The California ISO (Cal-ISO) board is scheduled to hold its next meeting March 24 and March 25, with decisions planned for March 25 on items that include the 2015-16 transmission plan and an effort to address frequency response.
The Cal-ISO on March 22 issued an agenda for the board meeting, with items on March 24 to include a briefing from the Department of Market Monitoring, personnel matters and a decision on long-term performance goals.
The 2015-16 transmission plan was recently revised from a draft plan. The revised plan, dated March 17, continues the trend of a declining amount of new transmission projects being identified and expanding the analysis of grid management issues associated with the transition from conventional generation resources to more renewable resources.
“This trend is partially offset by the need to address replacing aging infrastructure and the management of new concerns such as increasing demands on voltage control, which has driven much of the reinforcement projects identified in this plan,” the Cal-ISO said.
More opportunities for non-transmission alternatives, such as preferred resources and energy storage, continues to be a focus of the transmission planning analysis, the grid operator said. The focus on cleaner resources governs not only policy-driven transmission efforts, “but our path on meeting other electric system needs as well,” the Cal-ISO said in the 2015-16 transmission plan.
At more than 340 pages, the 2015-16 transmission plan identifies numerous transmission projects needed to maintain grid reliability and meet policy objectives, along with updates on expected in-service dates of previously approved projects.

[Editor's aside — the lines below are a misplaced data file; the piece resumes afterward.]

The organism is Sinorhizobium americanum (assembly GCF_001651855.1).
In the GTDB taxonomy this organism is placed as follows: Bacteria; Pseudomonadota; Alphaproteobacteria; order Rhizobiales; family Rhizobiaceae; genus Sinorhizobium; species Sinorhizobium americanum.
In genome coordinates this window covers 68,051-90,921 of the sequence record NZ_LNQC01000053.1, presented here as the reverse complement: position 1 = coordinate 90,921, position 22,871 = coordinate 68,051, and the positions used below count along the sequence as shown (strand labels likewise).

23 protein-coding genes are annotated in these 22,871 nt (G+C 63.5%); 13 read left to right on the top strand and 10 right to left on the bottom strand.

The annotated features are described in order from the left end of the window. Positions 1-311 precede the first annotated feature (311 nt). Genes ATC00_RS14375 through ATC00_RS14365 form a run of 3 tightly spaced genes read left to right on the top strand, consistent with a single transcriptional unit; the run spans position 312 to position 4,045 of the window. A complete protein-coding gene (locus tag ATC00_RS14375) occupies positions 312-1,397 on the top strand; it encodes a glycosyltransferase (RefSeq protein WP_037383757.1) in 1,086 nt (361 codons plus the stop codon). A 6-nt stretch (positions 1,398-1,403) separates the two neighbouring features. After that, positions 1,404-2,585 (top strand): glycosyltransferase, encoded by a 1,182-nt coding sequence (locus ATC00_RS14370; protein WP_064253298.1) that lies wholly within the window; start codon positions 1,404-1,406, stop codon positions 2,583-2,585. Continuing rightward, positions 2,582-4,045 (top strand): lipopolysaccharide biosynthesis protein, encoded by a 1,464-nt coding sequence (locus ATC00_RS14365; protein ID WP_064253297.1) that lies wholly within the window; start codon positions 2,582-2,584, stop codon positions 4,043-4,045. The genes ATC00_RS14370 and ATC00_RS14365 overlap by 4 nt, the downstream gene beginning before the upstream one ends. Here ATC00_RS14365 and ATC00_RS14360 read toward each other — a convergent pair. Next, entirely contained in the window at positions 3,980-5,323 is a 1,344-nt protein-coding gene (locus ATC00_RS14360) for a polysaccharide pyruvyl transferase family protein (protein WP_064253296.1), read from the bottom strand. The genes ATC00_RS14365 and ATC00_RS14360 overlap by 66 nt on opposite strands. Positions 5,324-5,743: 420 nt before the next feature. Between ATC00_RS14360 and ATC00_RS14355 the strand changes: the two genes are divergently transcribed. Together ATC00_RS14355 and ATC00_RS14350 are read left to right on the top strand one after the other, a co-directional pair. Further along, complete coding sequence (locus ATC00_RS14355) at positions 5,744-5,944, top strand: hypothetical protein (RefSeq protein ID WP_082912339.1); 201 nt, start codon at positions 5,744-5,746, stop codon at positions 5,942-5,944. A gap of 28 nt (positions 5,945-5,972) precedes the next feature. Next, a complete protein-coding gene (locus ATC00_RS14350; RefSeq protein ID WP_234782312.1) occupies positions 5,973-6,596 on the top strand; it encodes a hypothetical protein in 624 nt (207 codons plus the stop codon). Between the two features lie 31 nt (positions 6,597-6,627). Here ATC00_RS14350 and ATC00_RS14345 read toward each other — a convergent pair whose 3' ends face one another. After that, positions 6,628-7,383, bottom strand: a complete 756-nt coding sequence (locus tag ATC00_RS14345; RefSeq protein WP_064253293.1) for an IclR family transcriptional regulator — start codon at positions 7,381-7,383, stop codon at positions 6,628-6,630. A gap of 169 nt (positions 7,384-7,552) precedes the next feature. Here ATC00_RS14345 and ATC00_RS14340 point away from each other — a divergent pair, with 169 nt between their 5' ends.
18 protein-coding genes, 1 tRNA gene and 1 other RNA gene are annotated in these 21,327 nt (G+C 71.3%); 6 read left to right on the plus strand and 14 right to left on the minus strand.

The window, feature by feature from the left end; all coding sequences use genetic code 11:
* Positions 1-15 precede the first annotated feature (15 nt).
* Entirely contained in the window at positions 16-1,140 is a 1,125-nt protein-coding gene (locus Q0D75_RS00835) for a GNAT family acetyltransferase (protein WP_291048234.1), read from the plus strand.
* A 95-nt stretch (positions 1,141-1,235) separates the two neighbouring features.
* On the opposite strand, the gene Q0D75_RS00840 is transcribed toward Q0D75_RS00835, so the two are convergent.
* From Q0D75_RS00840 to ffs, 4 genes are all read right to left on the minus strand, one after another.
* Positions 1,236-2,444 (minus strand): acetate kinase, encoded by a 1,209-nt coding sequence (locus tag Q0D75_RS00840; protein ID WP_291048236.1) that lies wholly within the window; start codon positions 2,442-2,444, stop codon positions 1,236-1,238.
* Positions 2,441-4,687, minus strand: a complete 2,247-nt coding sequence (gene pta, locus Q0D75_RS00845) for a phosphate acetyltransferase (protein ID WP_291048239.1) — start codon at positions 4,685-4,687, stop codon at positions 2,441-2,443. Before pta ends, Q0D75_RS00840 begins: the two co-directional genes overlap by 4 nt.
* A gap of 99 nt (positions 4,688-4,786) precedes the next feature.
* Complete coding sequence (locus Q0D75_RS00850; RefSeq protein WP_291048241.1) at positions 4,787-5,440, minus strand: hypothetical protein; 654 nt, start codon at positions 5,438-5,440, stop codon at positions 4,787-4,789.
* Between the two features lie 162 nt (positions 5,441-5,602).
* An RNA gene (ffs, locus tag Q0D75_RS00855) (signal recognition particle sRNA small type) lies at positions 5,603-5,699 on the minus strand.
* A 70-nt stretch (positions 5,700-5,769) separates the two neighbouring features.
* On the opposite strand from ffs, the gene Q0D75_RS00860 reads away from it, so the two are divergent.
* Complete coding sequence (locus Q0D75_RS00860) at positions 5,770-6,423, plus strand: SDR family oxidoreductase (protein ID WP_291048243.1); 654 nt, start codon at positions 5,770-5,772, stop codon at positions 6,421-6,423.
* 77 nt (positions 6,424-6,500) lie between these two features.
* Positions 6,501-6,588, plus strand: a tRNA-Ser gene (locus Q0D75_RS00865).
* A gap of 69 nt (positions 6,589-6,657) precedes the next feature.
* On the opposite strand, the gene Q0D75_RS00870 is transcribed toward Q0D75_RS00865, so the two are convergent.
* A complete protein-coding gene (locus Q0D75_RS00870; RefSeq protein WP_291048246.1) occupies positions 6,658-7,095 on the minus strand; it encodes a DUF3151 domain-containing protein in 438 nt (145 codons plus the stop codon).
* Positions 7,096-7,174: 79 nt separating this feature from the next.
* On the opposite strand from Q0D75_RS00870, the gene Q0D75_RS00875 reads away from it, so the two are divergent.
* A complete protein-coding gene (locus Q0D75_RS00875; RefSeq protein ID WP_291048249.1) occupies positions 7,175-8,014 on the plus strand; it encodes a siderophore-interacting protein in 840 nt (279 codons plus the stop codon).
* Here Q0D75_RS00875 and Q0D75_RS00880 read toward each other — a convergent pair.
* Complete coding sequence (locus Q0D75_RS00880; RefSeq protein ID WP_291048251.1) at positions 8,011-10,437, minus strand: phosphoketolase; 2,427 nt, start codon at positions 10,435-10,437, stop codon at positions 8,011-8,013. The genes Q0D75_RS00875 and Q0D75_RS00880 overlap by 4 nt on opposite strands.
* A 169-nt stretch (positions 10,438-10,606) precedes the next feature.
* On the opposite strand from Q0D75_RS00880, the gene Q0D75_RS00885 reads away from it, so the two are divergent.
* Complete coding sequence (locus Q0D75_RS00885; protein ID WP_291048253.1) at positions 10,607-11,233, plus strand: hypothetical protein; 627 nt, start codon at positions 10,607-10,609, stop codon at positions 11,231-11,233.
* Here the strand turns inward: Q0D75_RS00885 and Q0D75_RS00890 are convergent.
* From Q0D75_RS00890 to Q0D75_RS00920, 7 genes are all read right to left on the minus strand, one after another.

The effort to address frequency response is the first phase of a longer term plan to improve the ability of grid operators to match supply and demand amid fluctuations or disturbances in generation and load.
In a proposal outlined in February, the Cal-ISO said it has seen “increasingly poor performance” on frequency response, mainly tied to the high penetration of renewable resources. The challenge for the Cal-ISO is that NERC’s frequency response grid reliability standard calls for compliance to begin Dec. 1, and a recent analysis showed that the grid operator met that standard in only four out of 25 events.
Among the solutions in the proposal was a plan to clarify internal generator requirements so that governor controls on equipment are in accordance with good utility practice with minimum governor performance settings, and having the Cal-ISO transfer a portion of its frequency response obligation to external balancing authority areas through a request for proposals process.
The Cal-ISO is not the only entity examining the performance of frequency response, with FERC in February issuing a notice of inquiry, seeking comment on whether it should alter generator interconnection requirements, call for existing generation units to provide frequency response services or establish market mechanisms that compensate generators for providing frequency response services.